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I am new to programming and entirely self-taught. Below is a program I wrote to retrieve text content via an API and scan the text for important words. If the word is found URI is returned. The API returns data in JSON. The important words and URIs are linked via a dictionary. It works. I'm at a point in my programming education where I need to start focusing on writing clean code. I have a book about it, but there's something about peer review that is so much more helpful. Here is the code with commenting. Any ideas on how I can make this cleaner?

#!/usr/bin/env python
# coding: utf-8
from __future__ import division
import urllib, json

#bio_dict is the dictionary used to assign DBpedia URIs. When a specific key is
#found in the text, the value URI is returned. Any dictionary can be used here.

bio_dict = eval(open('biodict.txt').read())

in_file_name = "text_object_id1.txt"
in_file = open(in_file_name, 'r')
out_file_name = "all_uri.txt"
out_file = open(out_file_name, 'w')

#At this point, you have imported all the modules you need, read the dictionary
#you will use to the assign the URIs and opened all the files you will be using. The
#InFile should be a list of DataObject IDs. The OutFile will hold your results. 

def data_object_url(line):
    return 'http://eol.org/api/data_objects/1.0/' + line.strip() + '.json'

#data_object_url is a function that will create the URL needed to query the API
#for each data object ID in the list

for line in in_file:                                        
    results = urllib.urlopen(data_object_url(line)).read()
    print line
    print len(results)
    data = json.loads(results)
    descriptions = data ['dataObjects'][0]['description'].lower()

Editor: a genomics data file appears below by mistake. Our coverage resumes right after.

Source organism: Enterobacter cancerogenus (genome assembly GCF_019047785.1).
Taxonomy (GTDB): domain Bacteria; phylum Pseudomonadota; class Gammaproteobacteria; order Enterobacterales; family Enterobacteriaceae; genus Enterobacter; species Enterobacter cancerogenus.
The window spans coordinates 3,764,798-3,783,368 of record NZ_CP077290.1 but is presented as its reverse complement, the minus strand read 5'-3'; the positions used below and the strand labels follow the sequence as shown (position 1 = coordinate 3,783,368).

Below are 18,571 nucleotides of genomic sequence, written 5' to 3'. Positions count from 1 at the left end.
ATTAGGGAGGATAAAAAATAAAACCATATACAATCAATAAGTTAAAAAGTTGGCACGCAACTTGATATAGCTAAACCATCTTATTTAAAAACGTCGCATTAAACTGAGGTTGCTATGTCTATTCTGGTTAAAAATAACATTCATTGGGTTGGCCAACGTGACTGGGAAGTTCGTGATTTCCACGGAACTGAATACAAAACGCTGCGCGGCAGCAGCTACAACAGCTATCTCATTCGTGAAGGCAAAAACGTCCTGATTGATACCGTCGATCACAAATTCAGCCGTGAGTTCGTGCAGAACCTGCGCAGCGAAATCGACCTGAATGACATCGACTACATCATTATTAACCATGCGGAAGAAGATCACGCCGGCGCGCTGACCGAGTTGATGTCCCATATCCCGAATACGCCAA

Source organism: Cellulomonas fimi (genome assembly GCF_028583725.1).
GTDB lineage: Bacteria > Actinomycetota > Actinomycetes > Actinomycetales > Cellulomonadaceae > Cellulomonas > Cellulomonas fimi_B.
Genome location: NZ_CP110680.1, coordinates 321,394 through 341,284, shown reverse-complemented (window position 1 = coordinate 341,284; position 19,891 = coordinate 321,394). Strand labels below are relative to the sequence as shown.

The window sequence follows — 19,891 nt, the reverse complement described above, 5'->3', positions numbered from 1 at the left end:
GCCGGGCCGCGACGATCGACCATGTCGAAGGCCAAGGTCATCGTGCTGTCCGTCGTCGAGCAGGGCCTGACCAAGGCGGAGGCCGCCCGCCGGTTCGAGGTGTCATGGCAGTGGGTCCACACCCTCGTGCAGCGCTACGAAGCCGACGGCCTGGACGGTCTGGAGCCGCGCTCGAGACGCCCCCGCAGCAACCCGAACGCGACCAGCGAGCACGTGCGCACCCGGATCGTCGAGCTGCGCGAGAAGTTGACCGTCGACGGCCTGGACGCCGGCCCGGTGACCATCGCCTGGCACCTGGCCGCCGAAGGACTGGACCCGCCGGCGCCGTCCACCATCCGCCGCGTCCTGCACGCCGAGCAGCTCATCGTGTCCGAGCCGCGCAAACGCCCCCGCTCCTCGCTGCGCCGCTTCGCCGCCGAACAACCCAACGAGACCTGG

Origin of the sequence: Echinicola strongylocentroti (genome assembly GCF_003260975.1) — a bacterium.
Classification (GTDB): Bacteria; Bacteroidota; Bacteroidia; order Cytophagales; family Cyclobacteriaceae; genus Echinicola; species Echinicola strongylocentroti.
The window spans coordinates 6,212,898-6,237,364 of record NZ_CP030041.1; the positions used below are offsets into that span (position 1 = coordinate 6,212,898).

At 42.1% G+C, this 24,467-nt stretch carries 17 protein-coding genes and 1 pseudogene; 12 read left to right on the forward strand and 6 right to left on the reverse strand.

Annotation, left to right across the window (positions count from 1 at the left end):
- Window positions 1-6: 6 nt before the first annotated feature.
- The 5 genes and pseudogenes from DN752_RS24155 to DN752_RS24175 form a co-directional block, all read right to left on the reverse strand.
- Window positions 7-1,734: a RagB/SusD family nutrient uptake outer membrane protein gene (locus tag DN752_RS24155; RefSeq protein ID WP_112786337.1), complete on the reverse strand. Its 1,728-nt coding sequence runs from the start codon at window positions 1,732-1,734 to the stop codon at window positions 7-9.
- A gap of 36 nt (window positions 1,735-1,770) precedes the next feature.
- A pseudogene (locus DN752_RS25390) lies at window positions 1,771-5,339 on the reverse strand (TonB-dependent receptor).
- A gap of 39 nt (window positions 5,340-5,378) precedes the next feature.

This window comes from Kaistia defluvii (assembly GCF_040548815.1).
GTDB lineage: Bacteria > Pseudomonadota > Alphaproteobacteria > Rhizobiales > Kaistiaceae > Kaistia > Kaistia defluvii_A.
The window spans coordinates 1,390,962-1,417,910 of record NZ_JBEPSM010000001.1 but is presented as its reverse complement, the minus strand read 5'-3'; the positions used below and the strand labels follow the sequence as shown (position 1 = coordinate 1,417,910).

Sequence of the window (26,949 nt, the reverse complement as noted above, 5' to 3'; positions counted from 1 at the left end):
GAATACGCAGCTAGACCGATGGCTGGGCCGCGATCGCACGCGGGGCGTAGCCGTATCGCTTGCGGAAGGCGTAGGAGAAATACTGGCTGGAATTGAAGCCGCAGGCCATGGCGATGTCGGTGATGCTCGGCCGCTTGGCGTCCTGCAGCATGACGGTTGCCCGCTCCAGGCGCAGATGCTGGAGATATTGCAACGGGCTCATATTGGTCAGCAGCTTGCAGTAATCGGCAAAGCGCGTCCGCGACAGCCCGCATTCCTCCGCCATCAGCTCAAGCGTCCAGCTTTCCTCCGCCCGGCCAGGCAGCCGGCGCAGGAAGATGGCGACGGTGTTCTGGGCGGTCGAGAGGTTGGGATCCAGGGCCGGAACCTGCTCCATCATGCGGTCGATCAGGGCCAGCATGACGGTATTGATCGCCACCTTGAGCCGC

for k, v in bio_dict.iteritems(): 
        if k in descriptions:
            out_file.write(','.join([line.strip(),k,v + '\n']))                                                                                                                                                                     
in_file.close()                                                                                         
out_file.close()

#This code goes over each line in the in_file (a list of text object IDs), retrieves
#them from the API in json format, pulls out the description text and then iterates over
#each key in the dictionary. If the key is found the value is returned and the system
#moves on to the next key. If the key is not found, the system returns nothing and moves
#on to the next key. Line 34 controls the format of the output. Lines 28 and 29 serve to
#show progress as the program runs.
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2 Answers 2

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I have a few pointers, a lot of them coming from Python's offical style guide:

  1. ALWAYS use with syntax when dealing with files:

    with open('some_file.txt', 'r') as file:
        # Do stuff
    
    # file will be closed by now
    foo = 'Hello World!'
    

    This syntax prevents any errant bugs like forgetting to close a file, which you do here: